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Shamcey Supsup says reading helped her gain honor, fame

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MANILA, Philippines – If it wasn’t for her love of reading, Miss Universe 2011 third runner-up Shamcey Supsup would not have achieved everything she has achieved so far: a Magna Cum Laude graduate from the University of the Philippines, an architecture licensure exam topnotcher, and a world-renowned beauty queen.

Supsup participated in the Philippine Daily Inquirer Read Along last Saturday where she read the story of “Putot,” a dog who felt inferior because he had a short tail, to around 100 students from Optimus Center for Development, F. Benitez Elementary School, and Virlanie Foundation.

In an interview after the Read Along, she said that her love for reading had made studying easier for her and she lamented that kids might be losing their love for reading because they were becoming more engrossed with video games or television.

“What helped me with my studies is because I love to read,” Supsup said. “If as a kid you love to read, when the time comes that you need to study, it’s not difficult anymore.”

“These days kids are more into video games or television,” she said. “Not a lot of kids would go to the library anymore, most of them if they have homework, they go directly to the Internet because it’s all there already.”

Supsup, who was also a valedictorian in elementary and a salutatorian in high school, recalled how they didn’t have a television at home and how her mother had always bought her books.

“We didn’t have a TV at home [and] my mother never bought me video games,” Supsup said. “She always gave me books, like fairy tale books.”

“That developed my reading skills and now I read fast; even textbooks, no matter how thick, are light reading for me,” she said.

When reviewing for exams, Supsup said that she doesn’t memorize and instead treats textbooks as just like stories. “Every time I study, I think of it as just like a story that is fun and not tiring.”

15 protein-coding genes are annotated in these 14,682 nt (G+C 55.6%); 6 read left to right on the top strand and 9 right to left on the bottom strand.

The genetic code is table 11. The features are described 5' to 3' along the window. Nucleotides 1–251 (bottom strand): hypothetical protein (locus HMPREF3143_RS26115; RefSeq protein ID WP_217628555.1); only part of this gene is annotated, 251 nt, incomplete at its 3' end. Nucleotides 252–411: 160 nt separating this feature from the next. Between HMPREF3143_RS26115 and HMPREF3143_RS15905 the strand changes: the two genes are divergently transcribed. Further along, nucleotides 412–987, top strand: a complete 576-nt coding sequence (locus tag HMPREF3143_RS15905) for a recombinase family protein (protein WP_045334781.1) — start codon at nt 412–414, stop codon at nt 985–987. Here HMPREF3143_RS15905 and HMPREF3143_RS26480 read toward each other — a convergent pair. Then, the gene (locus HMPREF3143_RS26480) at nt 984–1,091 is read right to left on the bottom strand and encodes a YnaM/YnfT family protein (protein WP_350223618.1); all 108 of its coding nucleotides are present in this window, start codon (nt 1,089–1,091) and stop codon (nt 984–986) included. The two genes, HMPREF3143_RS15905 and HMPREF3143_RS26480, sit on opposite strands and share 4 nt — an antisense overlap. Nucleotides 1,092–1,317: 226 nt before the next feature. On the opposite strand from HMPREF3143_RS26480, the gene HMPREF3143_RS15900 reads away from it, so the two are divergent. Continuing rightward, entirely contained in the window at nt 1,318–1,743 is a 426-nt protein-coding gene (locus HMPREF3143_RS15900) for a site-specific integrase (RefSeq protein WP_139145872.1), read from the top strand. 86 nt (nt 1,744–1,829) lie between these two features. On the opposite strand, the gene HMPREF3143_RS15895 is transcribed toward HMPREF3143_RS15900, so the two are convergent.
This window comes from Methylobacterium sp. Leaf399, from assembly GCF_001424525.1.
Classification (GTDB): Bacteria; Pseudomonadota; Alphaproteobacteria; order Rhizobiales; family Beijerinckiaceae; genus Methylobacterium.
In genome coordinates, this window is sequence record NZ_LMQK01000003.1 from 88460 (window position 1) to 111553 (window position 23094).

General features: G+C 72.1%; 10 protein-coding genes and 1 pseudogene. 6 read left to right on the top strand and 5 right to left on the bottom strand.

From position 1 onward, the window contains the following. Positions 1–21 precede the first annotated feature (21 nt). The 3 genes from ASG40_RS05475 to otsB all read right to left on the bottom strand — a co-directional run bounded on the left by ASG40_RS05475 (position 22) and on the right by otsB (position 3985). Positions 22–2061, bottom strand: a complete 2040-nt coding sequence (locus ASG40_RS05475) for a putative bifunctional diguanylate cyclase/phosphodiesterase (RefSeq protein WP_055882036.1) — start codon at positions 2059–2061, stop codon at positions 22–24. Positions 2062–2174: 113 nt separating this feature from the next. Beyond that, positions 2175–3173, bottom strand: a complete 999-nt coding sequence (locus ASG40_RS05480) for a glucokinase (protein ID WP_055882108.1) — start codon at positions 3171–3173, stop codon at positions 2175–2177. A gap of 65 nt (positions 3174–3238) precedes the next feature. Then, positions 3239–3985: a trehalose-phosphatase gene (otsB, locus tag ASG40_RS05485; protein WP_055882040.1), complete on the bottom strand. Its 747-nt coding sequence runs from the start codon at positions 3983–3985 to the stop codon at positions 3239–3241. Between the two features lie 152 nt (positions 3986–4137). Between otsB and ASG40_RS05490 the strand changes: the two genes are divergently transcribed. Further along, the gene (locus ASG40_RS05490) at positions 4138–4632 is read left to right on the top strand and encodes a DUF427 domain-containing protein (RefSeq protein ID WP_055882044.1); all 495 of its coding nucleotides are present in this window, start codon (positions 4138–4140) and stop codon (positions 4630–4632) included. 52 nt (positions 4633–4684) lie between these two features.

“Sometimes kids already have a notion that books are boring, long, and hard to read,” she said.

Reading during Binibini

Supsup also recalled how she would squeeze in some reading time during the Binibining Pilipinas 2011 pageant where she went on to win the crown and represent the country to the Miss Universe pageant.

“During Binibini when I was still a candidate, all the girls would be doing make up, or sharing stories and exchanging gossip, and then they would see me in a corner with a folder and a highlighter,” Supsup said.

“They would come to me and ask why am I studying. I told them I’m just trying to pass the time reading articles about poverty, government, or whatever,” she said.

Some of them asked to read her articles but later returned them because they found them “boring,” Supsup said.

“I think it helped me because anything can be asked about anything [in the pageant],” she said. “If you love to read, it won’t be difficult to gain a bit of knowledge on anything that they can throw at you.”

“Even if you are no longer in class, reading is still useful wherever you are,” Supsup added.


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Tags: Inquirer Read-Along , Learning , reading , Shamcey Supsup

  • http://twitter.com/mariapatrick1 maria patrick

    ang pangit naman ng picture na inilagay niyo. why oh why? This does not give justice to her beauty. Millions read your newspaper.

    • Bring back Phils Glory. Unite.

      i can still see her beauty…

  • DarkSideOfTheMoon2

    i agree with her..but for most of us…better watch soaps and garbage “sexually injected” noontime shows…

  • catmanjohn

    Shamcey Supsup for President!!… I have often wondered why a most important pillar of knowledge was lacking in the Philippines… the library? The few I have seen look more like morgues, and the availability of information and services were dismal to say the least. The PH should embark upon building libraries that can also serve as disaster relief centers, structures built with modern standards to withstand a 7.0 quake, as well as a Cat. 3 typhoon. These libraries should also be a center for learning, where computers would be available to people for basic educational and professional needs. Imagine how this investment would catapult the economic progress of the Nation. Imagine setting a goal for just 10 such projects to start, where Ms. Supsup could also contribute her architectural talents at the same time, while advocating such programs for progress. I would gladly donate my prized collection of books to her cause.



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